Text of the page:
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Don't like the new pdf.js viewer. How can I disable it and restore Acrobat Reader as my preferred plugin?


I really don't like the look-and-feel of the new pdf.js viewer. On my machine (6 yr old HP running Windows XP with sp 3) it displays slower than Acrobat Reader did, and I was perfectly happy with Acrobat Reader plugin. Frankly I want to disable pdf.js, but haven't been able to figure a way to do it. It doesn't display anywhere I could find on Add-ons Manager. I don't want to be compelled to use a feature that seems to be a performance detriment, at least for me. Mozilla, please rethink this!

Chosen solution

You can set the pdfjs.disabled pref to true on the about:config page to disable the build-in PDF viewer and use the Adobe Reader instead.

See also:

Read this answer in context 21

Additional System Details

Installed Plug-ins

  • Google Update
  • Adobe PDF Plug-In For Firefox and Netscape 11.0.02
  • Next Generation Java Plug-in 10.13.2 for Mozilla browsers
  • NPRuntime Script Plug-in Library for Java(TM) Deploy
  • Google Talk Plugin Video Accelerator version:
  • Version
  • Shockwave Flash 11.5 r502
  • RealPlayer(tm) LiveConnect-Enabled Plug-In
  • RealPlayer Download Plugin
  • VLC media player Web Plugin 2.0.2
  • RealNetworks(tm) RealDownloader Chrome Background Extension Plug-In
  • RealNetworks(tm) RealDownloader PepperFlashVideoShim Plug-In
  • RealNetworks(tm) RealDownloader HTML5VideoShim Plug-In
  • RealDownloader Plugin
  • Garmin Communicator Plug-In
  • The QuickTime Plugin allows you to view a wide variety of multimedia content in Web pages. For more information, visit the QuickTime Web site.
  • RealNetworks(tm) RealPlayer Chrome Background Extension Plug-In
  • RealPlayer(tm) HTML5VideoShim Plug-In
  • Adobe Shockwave for Director Netscape plug-in, version
  • 5.1.10411.0
  • iTunes Detector Plug-in
  • DivX Plus Web Player version
  • AmazonMP3DownloaderPlugin 1.0.15
  • DivX VOD Helper Plug-in
  • npmnqmp 989898989877
  • Garmin Communicator Plug-In
  • getplusplusadobe16248
  • 1.9.0042.0
  • Windows Presentation Foundation (WPF) plug-in for Mozilla browsers
  • DRM Netscape Network Object
  • Npdsplay dll
  • DRM Store Netscape Plugin
  • Office Plugin for Netscape Navigator
  • Windows Multimedia Services DRM Store Plug-In


  • User Agent: Mozilla/5.0 (Windows NT 5.1; rv:19.0) Gecko/20100101 Firefox/19.0

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Helpful Reply

hello, if you want to switch back to the plugin you've used before to view pdfs just go to firefox options > applications & define the default action for the portable document format (pdf).

View PDF files in Firefox without downloading them

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10738 solutions 96627 answers

Chosen Solution

You can set the pdfjs.disabled pref to true on the about:config page to disable the build-in PDF viewer and use the Adobe Reader instead.

See also:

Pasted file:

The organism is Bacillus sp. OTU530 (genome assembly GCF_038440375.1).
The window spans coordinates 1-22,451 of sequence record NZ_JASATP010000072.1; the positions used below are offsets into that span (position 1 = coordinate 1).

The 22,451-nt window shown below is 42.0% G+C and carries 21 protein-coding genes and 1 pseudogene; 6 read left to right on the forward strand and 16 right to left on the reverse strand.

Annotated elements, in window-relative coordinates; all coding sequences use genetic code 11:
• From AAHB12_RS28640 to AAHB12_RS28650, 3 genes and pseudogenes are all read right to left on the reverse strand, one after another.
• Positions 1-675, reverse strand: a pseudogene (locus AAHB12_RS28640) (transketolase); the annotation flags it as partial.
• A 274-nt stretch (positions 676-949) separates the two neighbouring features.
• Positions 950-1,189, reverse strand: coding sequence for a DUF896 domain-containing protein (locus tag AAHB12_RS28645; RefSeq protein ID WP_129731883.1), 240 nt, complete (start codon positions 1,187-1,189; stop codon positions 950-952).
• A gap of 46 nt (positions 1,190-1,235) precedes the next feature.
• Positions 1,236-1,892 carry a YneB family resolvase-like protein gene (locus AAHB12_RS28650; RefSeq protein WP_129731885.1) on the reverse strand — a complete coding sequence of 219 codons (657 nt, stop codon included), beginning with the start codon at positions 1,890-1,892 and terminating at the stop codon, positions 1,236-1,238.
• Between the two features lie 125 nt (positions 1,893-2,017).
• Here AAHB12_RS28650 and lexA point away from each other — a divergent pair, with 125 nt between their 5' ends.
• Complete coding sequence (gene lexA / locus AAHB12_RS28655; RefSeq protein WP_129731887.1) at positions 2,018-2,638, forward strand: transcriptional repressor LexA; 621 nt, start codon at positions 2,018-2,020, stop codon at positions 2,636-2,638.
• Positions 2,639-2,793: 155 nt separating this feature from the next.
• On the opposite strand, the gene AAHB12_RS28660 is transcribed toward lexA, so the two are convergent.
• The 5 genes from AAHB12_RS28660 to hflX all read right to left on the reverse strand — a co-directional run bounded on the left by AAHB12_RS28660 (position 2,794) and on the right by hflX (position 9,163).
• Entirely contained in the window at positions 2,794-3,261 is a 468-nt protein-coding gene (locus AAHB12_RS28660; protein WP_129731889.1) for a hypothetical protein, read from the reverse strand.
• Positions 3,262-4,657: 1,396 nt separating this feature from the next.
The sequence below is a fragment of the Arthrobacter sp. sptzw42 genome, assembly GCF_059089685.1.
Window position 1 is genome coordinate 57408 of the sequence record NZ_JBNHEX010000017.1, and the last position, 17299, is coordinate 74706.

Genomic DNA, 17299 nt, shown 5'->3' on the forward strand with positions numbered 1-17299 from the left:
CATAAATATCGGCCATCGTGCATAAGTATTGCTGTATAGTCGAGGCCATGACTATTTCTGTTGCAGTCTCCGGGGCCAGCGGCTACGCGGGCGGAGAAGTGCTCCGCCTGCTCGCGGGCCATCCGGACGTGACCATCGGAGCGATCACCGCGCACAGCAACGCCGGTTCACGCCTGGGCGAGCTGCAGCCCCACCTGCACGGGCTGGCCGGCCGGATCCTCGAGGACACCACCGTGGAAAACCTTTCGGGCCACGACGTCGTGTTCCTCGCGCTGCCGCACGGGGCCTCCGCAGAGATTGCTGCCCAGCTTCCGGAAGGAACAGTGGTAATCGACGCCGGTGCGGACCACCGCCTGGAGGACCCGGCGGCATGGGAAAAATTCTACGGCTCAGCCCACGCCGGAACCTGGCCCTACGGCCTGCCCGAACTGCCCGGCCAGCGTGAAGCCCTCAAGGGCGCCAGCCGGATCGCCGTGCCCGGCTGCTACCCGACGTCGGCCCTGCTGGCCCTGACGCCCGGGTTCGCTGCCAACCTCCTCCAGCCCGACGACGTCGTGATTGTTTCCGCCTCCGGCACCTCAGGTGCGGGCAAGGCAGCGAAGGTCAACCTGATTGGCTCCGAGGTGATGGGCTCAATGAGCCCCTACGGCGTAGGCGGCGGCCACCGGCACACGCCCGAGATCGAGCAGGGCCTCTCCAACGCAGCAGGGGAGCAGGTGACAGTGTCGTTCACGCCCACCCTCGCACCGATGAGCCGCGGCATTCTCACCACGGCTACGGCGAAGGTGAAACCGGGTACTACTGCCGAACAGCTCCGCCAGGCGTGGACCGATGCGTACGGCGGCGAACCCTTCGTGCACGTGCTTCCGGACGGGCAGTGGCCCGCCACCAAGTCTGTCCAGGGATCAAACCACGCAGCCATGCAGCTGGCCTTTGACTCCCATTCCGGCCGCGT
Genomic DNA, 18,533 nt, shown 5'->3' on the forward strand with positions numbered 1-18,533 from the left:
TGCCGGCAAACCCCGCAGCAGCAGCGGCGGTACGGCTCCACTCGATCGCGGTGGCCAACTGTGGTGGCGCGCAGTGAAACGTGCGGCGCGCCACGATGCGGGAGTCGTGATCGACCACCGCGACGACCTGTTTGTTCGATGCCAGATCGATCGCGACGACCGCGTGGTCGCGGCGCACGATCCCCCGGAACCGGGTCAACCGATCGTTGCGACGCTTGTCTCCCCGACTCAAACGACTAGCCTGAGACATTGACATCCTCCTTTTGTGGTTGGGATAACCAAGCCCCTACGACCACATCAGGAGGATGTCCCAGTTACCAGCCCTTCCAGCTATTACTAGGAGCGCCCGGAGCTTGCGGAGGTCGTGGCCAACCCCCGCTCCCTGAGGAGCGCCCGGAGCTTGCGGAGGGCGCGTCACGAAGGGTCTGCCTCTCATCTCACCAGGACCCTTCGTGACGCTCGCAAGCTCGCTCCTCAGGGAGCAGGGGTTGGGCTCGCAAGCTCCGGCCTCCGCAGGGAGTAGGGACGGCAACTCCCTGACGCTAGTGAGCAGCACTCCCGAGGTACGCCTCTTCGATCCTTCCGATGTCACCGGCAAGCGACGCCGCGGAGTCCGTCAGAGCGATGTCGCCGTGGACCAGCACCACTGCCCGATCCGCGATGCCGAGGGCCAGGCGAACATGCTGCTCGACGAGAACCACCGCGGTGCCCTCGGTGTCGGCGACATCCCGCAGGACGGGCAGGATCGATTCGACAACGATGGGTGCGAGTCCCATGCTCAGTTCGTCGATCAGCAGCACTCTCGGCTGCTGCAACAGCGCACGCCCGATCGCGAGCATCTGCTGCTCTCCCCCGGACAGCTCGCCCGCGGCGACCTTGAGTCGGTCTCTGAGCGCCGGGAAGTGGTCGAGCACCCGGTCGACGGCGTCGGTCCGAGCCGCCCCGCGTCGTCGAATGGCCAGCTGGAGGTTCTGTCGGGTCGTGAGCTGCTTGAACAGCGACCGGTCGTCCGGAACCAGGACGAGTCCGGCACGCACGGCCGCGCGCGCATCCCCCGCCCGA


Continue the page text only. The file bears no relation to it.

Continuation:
Question owner

Madperson's suggestion didn't work the first time I tried it. Once I followed the advice from cor-el and disabled the pdf.js, it did work! My Adobe Reader once again works inside Firefox, just as before. I can also download, of course. Thanks to you both.

BTW in Firefox Options > Applications the portable document format still appears (at least on my machine) as Adobe Acrobat Document.

taildragger-j3 0 solutions 2 answers

I have done ALL of this multiple times and Firefox still tries to open in pdf.js and it is trying to read the pdf in Word!!!!

This is an absolute crock. I guess I'm going to be forced to Chrome

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10738 solutions 96627 answers

You can delete the mimeTypes.rdf file in the Firefox Profile Folder to reset all file actions.

VikkiO 0 solutions 4 answers

Regarding firefox changing my default preference for Acrobat when updating to v 19...it was extremely rude. Hopefully new updates will honor my preferences as I've set them.

Modified by VikkiO

taildragger-j3 0 solutions 2 answers

I tried this to no avail. STILL doesn't let me prevent the stupid pdf.js

You can delete the mimeTypes.rdf file in the Firefox Profile Folder to reset all file actions.

piotrnm 0 solutions 2 answers

This pdf.js viewer is crap. It can not print properly.

rsbrux 0 solutions 6 answers

As bssjersey points out, FF19 ignores your "Application preferences", described [https://support.mozilla.org/en-US/kb/change-firefox-behavior-when-open-fi...] here and [https://support.mozilla.org/en-US/kb/view-pdf-files-firefox-without-downl...] here as long as pdf.js is enabled. This is counter-intuitive and user-unfriendly. One shouldn't have to override settings (disable pdf.js) in about:config for an option configurable in the regular GUI to work as expected.

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10738 solutions 96627 answers

If you select setting other than Portable Document Format (PDF) (Preview in Firefox) in "Tools > Options > Applications" then Firefox shouldn't use the integrated PDF Viewer.

rsbrux 0 solutions 6 answers

It shouldn't, but if I select "always save" in my preferences for PDF, FF19 still opens the PDF in pdf.js instead of presenting the save dialog, unless I have disabled pdf.js. Judging from his/her post above, bssjersey had a similar problem. P.S. It also doesn't respect my choice of PDF Xchange to view PDF files.

Modified by rsbrux

jharri 0 solutions 2 answers